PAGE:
Celia Bernhardt’s iPhone alarm buzzes at 6 a.m. Twenty or 30 minutes later, she drags herself out of bed, gets dressed, eats breakfast and is off, racing to make her first-period class by 7:30 a.m.

Two months into the school year, the Nyack High School freshman is still adjusting to her new morning routine. Last year, at Nyack Middle, school started at 8:04 a.m.

“I usually get maybe seven, maybe 6-1/2 hours of sleep a night,” the 14-year-old said. “On a good week I’ll get eight; once in a blue moon, nine.”

Community View: ‘Start high school later so kids get sleep’

Normally a straight-A student, Bernhardt said the effect of this new norm on her grades is frustrating.

“A few times I’ve had to pry my eyes open in class,” she said. “On a bad week there’s not even a hope of me absorbing the information.”

A growing body of research points to the physical, mental and academic benefits of delaying school start times for adolescents, most of whom do not get the 8-1/2 to 9-1/2 hours of sleep recommended by the American Academy of Pediatrics.

An estimated 40 percent of U.S. high schools start before 8 a.m., according to the AAP. The organization released a policy statement in August recommending that middle and high schools delay the first bell until at least 8:30 a.m. to ensure adolescents get the sleep they need.

Many public high schools in the Lower Hudson Valley start between 7:30 and 8 a.m. South Orangetown is one of the outliers, where high school students begin their day at 8:15.

The district conducted a yearlong analysis and community survey before deciding last year to delay the high school’s first bell by 40 minutes. The middle school will follow suit next year.

“We have some anecdotal evidence that kids were coming in less tired and more alert for their first-period class … and there were fewer late arrivals,” said schools Superintendent Ken Mitchell.

Parents who are part of a burgeoning movement in the Lower Hudson Valley to push back school start times are urging school boards to heed the research.

The campaign

Jeffrey Rose of Nyack, a clinical hypnotist and nutritionist who treats sleep problems in adolescents and adults, started a Rockland County chapter of the national Start School Later campaign about a year ago as he noticed more parents bringing sleep-starved teens into his office in September.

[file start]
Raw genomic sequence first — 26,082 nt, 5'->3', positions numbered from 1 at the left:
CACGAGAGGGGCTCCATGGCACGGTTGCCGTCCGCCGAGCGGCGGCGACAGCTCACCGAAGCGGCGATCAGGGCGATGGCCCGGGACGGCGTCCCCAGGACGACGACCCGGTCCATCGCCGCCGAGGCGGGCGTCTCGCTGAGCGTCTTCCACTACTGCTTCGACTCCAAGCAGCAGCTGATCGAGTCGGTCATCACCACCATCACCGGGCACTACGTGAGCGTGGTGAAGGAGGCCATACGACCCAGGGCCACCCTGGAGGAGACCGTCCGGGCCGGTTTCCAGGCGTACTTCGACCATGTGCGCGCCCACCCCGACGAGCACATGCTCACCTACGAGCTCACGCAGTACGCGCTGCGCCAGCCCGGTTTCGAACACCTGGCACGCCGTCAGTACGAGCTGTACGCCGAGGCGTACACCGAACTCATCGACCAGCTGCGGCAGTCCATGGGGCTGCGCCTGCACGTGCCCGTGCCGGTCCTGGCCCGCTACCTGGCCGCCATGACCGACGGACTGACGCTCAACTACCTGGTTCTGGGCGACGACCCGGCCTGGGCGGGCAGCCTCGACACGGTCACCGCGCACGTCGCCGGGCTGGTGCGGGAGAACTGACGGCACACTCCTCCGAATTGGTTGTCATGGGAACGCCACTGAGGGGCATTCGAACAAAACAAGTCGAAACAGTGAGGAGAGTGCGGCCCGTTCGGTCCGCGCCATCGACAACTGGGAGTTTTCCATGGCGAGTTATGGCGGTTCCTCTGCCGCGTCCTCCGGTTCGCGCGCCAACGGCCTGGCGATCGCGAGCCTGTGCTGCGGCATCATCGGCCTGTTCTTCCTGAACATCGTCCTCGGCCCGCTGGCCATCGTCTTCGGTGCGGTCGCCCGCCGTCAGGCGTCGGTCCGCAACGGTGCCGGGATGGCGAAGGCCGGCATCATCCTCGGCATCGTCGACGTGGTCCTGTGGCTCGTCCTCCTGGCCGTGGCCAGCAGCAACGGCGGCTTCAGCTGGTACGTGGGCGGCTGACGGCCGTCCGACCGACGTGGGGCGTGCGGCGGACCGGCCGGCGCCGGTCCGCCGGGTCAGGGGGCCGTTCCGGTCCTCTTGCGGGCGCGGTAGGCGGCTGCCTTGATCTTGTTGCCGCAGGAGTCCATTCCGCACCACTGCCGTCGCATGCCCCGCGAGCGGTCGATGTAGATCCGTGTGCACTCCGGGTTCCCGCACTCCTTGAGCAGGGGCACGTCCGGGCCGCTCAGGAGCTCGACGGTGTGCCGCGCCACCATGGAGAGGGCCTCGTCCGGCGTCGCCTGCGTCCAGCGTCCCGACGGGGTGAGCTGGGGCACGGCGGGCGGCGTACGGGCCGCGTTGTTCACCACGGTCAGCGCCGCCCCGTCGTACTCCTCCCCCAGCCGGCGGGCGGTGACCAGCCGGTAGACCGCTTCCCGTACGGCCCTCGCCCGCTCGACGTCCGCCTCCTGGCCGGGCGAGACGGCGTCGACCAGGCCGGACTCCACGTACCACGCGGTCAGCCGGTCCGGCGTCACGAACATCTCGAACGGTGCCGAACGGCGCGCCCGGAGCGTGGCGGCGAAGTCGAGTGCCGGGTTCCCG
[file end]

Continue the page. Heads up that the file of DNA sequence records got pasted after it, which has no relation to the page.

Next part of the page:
Sleep deprivation has negative affects on stress levels, short- and long-term memory, the immune system and mood, Rose said.

“It’s like a kid having jet lag every single day of the year,” he said. “If you’re not sharp in school, it doesn’t matter how good the teacher is, you’re not retaining (the information).”

Rose and his wife have daughters who are 3 and 6; the older one goes to Upper Nyack Elementary. He jumped into the movement because he didn’t want to wait until they get to the upper grades to try to change the status quo, he said.

Other Rockland, Westchester and Putnam districts may move toward a post-eight-o’clock start, but not before weighing the factors that can complicate the decision — such as busing and sports schedules, safety and afterschool child care.

Nyack Superintendent James Montesano said the district has had informal discussions and will likely “look at the feasibility” of setting a later high school start time.

“I think there’s some validity to the idea of time and how it affects kids,” he said. “The next question is, let’s look at all the various implications … transportation, start times in (elementary and middle) schools. … You know you don’t want elementary kids standing on the street corners when it’s dark out.”

“My son was straight As in math his whole life, so it’s something I knew had to do with the time of the class,” said Salvatore, who is director of the Pediatric Center at Greenwich (Connecticut) Hospital.

She got 100 people to sign a petition for the school board to take up the matter last year, and wrote to state officials, to little avail.

Angela Bernhardt hired a study skills tutor to help her daughter Celia, the struggling Nyack High freshman.

“It’s going to have an impact on her performance and there’s just no doubt,” Bernhardt said of the 7:30 a.m. bell. “We’ll just have to deal with what we deal with.”